The Party of Ideas on the Ryan plan to fix Medicare:
Targets of this nonsense should be insulted. No argument, no facts, no acknowledgment of the central problem, that Medicare as we know it is literally unsustainable. But I guess this approach works just fine for a profoundly ignorant populace who's more interested in getting a few lame yuks from an old man making a fool of himself than in becoming informed about the nature of the problem and the plan to solve it.
The Ryan plan tries to fix Medicare by putting something better in its place; the Democrats deny that the problem exists. They can't both be right. So who's telling the truth? Instead of reflexively "liking" the DCCC's "save Medicare!" petition and moving on, liberals might try spending five minutes finding out what the Ryan plan is actually about:
The open-ended, blank-check nature of the Medicare subsidy threatens the solvency of this critical program and creates inexcusable levels of waste. This budget takes action where others have ducked. But because government should not force people to reorganize their lives, its reforms will not affect those in or near retirement in any way.But whatever you do, don't listen to the president. FactCheck.Org finds Obama's characterization of Ryan's plan to be just a bit off:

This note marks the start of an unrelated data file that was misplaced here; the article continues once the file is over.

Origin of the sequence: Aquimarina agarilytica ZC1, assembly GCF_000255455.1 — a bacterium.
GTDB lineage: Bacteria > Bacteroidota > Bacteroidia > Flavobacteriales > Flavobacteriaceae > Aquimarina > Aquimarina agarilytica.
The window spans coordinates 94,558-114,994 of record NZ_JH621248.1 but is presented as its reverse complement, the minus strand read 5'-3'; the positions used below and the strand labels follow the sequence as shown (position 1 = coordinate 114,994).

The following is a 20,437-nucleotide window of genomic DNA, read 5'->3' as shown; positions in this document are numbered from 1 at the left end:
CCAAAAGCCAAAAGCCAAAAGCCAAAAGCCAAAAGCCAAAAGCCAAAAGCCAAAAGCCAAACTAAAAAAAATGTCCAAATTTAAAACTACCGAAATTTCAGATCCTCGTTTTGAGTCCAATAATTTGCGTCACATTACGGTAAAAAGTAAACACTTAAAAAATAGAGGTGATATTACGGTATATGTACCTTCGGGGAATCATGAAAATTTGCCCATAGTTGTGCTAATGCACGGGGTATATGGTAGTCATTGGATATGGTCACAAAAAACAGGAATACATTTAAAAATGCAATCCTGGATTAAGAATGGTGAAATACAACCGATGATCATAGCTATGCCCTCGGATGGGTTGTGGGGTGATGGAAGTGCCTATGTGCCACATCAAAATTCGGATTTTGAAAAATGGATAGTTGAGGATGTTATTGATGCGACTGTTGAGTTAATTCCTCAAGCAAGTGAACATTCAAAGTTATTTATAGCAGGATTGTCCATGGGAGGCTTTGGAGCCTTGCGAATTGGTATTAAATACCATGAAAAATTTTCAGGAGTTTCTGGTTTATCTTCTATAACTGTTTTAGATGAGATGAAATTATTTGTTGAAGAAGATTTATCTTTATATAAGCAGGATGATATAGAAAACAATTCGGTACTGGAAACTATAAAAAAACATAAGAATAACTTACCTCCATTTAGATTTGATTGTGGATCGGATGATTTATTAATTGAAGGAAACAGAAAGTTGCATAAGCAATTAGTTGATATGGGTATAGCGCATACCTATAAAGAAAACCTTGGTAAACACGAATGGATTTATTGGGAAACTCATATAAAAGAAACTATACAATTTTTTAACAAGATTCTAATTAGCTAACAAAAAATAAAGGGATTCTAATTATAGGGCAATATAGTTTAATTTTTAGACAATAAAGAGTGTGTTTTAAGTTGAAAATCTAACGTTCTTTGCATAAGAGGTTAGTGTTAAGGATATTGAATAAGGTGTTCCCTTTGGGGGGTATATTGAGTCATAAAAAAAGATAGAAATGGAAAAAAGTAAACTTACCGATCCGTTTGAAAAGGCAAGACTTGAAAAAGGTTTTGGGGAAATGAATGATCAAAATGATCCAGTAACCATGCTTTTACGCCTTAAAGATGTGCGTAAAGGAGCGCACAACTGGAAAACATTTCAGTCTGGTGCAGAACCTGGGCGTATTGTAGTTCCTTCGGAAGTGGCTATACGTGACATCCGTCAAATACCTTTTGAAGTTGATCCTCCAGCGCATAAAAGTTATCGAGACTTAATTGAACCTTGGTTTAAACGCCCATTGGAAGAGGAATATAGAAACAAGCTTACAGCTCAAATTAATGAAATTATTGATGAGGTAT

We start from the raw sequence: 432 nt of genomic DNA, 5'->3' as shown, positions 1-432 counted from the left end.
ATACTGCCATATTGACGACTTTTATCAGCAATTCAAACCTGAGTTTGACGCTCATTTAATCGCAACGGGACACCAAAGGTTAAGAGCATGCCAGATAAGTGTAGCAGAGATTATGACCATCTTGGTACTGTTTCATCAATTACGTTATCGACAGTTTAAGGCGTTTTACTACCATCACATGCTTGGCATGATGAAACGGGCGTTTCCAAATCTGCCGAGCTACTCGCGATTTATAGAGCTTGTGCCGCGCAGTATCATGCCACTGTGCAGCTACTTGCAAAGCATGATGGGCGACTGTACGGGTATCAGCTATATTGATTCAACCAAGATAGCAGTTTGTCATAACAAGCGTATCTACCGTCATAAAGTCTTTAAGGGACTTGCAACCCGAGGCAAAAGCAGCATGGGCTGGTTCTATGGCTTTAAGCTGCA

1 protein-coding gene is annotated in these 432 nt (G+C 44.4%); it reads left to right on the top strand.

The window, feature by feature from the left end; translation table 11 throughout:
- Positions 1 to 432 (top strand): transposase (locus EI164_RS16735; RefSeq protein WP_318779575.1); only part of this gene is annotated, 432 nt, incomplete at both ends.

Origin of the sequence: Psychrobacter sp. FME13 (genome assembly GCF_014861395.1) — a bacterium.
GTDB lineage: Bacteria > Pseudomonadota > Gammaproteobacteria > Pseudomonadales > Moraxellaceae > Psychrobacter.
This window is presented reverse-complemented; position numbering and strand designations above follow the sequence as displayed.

Starting in 2022, new Medicare beneficiaries will be enrolled in the same kind of health-care program that members of Congress enjoy. Future Medicare recipients will be able to choose a plan that works best for them from a list of guaranteed coverage options. This is not a voucher program but rather a premium-support model. A Medicare premium-support payment would be paid, by Medicare, to the plan chosen by the beneficiary, subsidizing its cost.
In addition, Medicare will provide increased assistance for lower-income beneficiaries and those with greater health risks. Reform that empowers individuals—with more help for the poor and the sick—will guarantee that Medicare can fulfill the promise of health security for America's seniors.
President Barack Obama misrepresented the House Republicans' budget plan at times and exaggerated its impact on U.S. residents during an April 13 speech on deficit reduction.Et cetera. Sigh.
- He said the GOP plan would replace Medicare with "a voucher program that leaves seniors at the mercy of the insurance industry." That's an exaggeration. Nothing would change for those 55 and older. Those younger would get federal subsidies to buy private insurance from a Medicare exchange set up by the government.
H/t: Gateway Pundit
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